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4 Electrical Safety Tips for Farmers

Farmers work in settings that may border on idyllic, but the risks they face are real. In fact, agriculture is America’s most dangerous industry, according to the National Safety Council. 

One of the most deadly hazards is an essential part of any modern farming operation: electricity. Just like lightning, man-made electricity has negatively charged particles that draw it to the ground, which is positively charged. Every year, dozens of farmworkers are electrocuted and others are injured when they become electricity’s path to the ground.  

1. Look Up and Look Out

A lot of risk comes with utility poles and lines located around farmers’ property, says Krista Lisser, communications director for Safe Electricity, an Illinois-based program of the nonprofit Energy Education Council. “Farmers are often driving huge machinery and think they have enough clearance when they don’t,” she explains. “We want people to be aware where utilities are located on their property.” 

If the equipment you’re handling comes into contact with a power line – or even gets too close to it – it can become energized. Safe Electricity recommends keeping all equipment at least 10 feet away from overhead power lines, in all directions. Remember to take that minimum clearance into account when raising and lowering farm equipment, and always lower extensions to the lowest setting when moving loads. 

Many electrical accidents occur because farmers, focused on the task at hand, fail to look up and around. A second set of eyes can make all the difference.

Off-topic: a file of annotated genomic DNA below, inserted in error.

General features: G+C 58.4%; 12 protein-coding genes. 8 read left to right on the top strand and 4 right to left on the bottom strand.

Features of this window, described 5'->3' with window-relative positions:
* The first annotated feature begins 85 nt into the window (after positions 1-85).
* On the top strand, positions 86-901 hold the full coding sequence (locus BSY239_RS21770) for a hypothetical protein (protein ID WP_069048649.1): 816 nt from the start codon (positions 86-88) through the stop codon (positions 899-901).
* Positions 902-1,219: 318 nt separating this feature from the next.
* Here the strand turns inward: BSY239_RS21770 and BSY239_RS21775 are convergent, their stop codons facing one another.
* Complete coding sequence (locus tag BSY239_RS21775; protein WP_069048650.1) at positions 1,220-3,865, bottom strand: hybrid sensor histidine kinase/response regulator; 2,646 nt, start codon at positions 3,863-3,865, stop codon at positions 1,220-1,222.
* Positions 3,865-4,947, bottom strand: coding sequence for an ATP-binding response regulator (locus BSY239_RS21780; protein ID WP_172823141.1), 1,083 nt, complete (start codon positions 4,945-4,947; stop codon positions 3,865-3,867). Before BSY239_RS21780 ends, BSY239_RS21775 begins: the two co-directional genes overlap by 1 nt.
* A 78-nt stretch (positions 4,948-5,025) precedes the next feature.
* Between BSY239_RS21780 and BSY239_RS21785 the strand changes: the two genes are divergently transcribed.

“Use a spotter when operating large machinery near power lines or moving augers and other long equipment around on the ground,” says Lisser, recalling the tragic case of a Minnesota father and son who were electrocuted in 2016 as they lifted a portable auger and it came into contact with a power line.

2. Stay in the Cab

As the size of the machinery used by farmers grows, so do electrical risks. 

“Farm machinery is getting bigger and it’s loaded with technology, but some GPS units will not recognize a utility line,” cautions Lisser. “We see a lot of instances where tractors run into utility poles and the driver steps out and is shocked or electrocuted because the line is still energized.” 

Sadly, that is exactly what happened to central Illinois farmer Jim Flach after an arm of the crop sprayer he was operating became tangled with an overhead power line. Climbing down from the cab, Flach stepped down from the metal ladder to the ground and inadvertently became the electricity’s path to the ground. He suffered severe electrical burns that would claim his life six months later. 

If the machinery you are driving comes into contact with a power line, the safest place to be is in the cab. 

“Stay in the cab, call 911, and report to the dispatcher that a power line is down. Then wait until utility crews arrive to make sure the line is de-energized,” says Lisser.

3. Keep feet together

If a fire forces you to exit the vehicle, jump clear, keeping your feet together. Then, shuffle or hop away from the scene, with feet together. If you attempt to walk away, you could step into two different voltage levels and become a path for electricity to travel through. Even if it’s not arcing or sparking, never assume a downed power line is dead.

Busy farmers often feel there aren’t enough hours in a day. But hurrying can put them on a fast track to danger. Lisser offers this powerful reminder: “Slow down, look up, and make sure you’re clear of power lines.” 

4. Know What’s Below

While looking out for overhead power lines, farmers should also be mindful of hidden hazards underground. Call 811 to have underground gas facilities located and marked before digging.

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